Qualified Remodeler

Pivot Your Business to Stay Relevant

“Stop fighting change. Rather, embrace it and leverage it for your benefit and future relevancy.”


The markets are strong, business is booming and you’re working 24/7 to keep up with the demands of your clients. You’re thinking it’s once again an awesome time to be a kitchen and bath professional, yet anxiety lurks in the back of your mind concerning the future relevancy of you and your business. Yes, consumers are gobbling up your products, but technology, information, logistics, trends, generational transitions and buying habits are changing at mind-numbing speed. New competitors appear every day, and you can’t help but wonder if your business will become irrelevant or how long until it is “Amazoned,” “Wayfaired” or “Houzzed.” You see the external forces surrounding you – clearly shouting that you need to make a change in your business strategy.

It’s time to put your foot down, holding tight to your core kitchen and bath expertise and pivoting in a new direction. Stop fighting change. Rather, embrace it and leverage it for your benefit and future relevancy.

Big and scary stuff, right? And it’s certainly going to take a lot of thought and effort. Let’s kick this off together and identify six future-forward keys to pivoting your business.


Customers aren’t shy about letting you know it’s time to change. Listen to them; they are asking you for products and/or services that are different than what you offer now. You hear them valuing certain parts of your business more, or less, than before. As an example, a dealer recently shared with me that two of his current clients purchased appliances online, and he was struggling with the specs as he managed the cabinet sale and overall install. He then revealed that he was starting a bath remodel where the client purchased the vanity on Wayfair, yet he was supplying material and labor for the rest of the remodel.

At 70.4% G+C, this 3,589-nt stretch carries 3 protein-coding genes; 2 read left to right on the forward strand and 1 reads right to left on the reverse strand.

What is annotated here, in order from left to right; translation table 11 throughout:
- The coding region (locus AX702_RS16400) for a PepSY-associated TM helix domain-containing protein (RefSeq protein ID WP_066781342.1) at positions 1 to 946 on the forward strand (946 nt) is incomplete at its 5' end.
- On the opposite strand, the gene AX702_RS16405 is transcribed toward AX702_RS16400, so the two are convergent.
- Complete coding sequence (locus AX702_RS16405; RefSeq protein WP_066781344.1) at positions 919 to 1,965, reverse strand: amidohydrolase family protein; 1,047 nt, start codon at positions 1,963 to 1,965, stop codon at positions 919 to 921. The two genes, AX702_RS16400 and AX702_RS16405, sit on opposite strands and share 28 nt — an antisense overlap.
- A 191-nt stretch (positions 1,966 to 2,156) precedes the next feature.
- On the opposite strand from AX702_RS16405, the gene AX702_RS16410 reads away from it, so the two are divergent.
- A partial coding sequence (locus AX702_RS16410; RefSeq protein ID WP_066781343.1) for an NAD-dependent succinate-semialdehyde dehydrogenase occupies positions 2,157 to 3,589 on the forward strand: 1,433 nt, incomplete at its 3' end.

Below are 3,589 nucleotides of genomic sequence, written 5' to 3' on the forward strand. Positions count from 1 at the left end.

His customers are clearly telling him that the market is driving the need for him to pivot his business. They value knowledge and installation abilities over these products. Now, he wasn’t really fighting the change; he was more exasperated by it. The best thing he can do for his business is to consider new alternatives to replacing the revenue he would have made from the appliances and the vanity. He needs to listen to what his customers are telling him about their needs and to strategize accordingly.


Pay attention to your competitors. Are they going to market in a new way, or are there new competitors gaining market share? Be sure to discern why your prospects are attracted to them. Study your clients and your own buying habits, too. Look for changes when it comes to inspiration, research, purchasing and implementing the product and services you specialize in.

I have a friend in Florida whose business was down even though the economy was booming. When I asked for her thoughts, she stated that her contractors were buying cabinetry from discount cabinet centers instead of from her.

She reviewed with me how the consumers in her area were focused on just a few styles and colors; she felt they were seeking simple designs, and that new discount cabinet centers were specifically catering to these needs. She divulged that their products were quality and also that the prices were lower because fewer SKUs were required and they didn’t need to provide the same level of service that she does to the contractors. She shared her observation that the market had shifted to simple design, quality product, less service and speed to market. I asked what she was doing since the market demands had changed, and her response was…lowering her prices. That is not a pivot.